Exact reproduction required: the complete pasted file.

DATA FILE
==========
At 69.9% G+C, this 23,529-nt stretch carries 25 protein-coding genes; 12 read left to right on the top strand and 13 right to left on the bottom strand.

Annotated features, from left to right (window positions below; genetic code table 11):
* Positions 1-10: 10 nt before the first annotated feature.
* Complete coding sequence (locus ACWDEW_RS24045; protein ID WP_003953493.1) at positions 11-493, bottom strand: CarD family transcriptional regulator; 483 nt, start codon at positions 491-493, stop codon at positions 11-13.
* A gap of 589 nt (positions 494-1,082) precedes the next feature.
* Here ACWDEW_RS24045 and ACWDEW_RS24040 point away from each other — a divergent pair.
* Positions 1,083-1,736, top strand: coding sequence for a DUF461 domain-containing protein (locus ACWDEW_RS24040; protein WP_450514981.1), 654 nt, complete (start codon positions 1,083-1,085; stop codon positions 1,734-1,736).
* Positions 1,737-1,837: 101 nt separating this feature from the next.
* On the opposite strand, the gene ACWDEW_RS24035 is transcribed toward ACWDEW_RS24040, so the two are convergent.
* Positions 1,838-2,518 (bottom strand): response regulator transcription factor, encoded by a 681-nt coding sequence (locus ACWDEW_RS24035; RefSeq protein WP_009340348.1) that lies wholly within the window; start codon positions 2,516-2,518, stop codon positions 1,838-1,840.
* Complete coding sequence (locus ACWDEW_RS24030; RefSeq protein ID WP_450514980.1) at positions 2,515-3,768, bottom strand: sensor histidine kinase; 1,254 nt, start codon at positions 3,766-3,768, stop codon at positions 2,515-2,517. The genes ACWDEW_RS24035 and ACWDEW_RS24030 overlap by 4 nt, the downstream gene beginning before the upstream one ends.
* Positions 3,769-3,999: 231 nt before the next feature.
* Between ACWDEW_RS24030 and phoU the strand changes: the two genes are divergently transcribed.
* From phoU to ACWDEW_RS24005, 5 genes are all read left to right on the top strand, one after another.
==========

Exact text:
At 69.9% G+C, this 23,529-nt stretch carries 25 protein-coding genes; 12 read left to right on the top strand and 13 right to left on the bottom strand.

Annotated features, from left to right (window positions below; genetic code table 11):
* Positions 1-10: 10 nt before the first annotated feature.
* Complete coding sequence (locus ACWDEW_RS24045; protein ID WP_003953493.1) at positions 11-493, bottom strand: CarD family transcriptional regulator; 483 nt, start codon at positions 491-493, stop codon at positions 11-13.
* A gap of 589 nt (positions 494-1,082) precedes the next feature.
* Here ACWDEW_RS24045 and ACWDEW_RS24040 point away from each other — a divergent pair.
* Positions 1,083-1,736, top strand: coding sequence for a DUF461 domain-containing protein (locus ACWDEW_RS24040; protein WP_450514981.1), 654 nt, complete (start codon positions 1,083-1,085; stop codon positions 1,734-1,736).
* Positions 1,737-1,837: 101 nt separating this feature from the next.
* On the opposite strand, the gene ACWDEW_RS24035 is transcribed toward ACWDEW_RS24040, so the two are convergent.
* Positions 1,838-2,518 (bottom strand): response regulator transcription factor, encoded by a 681-nt coding sequence (locus ACWDEW_RS24035; RefSeq protein WP_009340348.1) that lies wholly within the window; start codon positions 2,516-2,518, stop codon positions 1,838-1,840.
* Complete coding sequence (locus ACWDEW_RS24030; RefSeq protein ID WP_450514980.1) at positions 2,515-3,768, bottom strand: sensor histidine kinase; 1,254 nt, start codon at positions 3,766-3,768, stop codon at positions 2,515-2,517. The genes ACWDEW_RS24035 and ACWDEW_RS24030 overlap by 4 nt, the downstream gene beginning before the upstream one ends.
* Positions 3,769-3,999: 231 nt before the next feature.
* Between ACWDEW_RS24030 and phoU the strand changes: the two genes are divergently transcribed.
* From phoU to ACWDEW_RS24005, 5 genes are all read left to right on the top strand, one after another.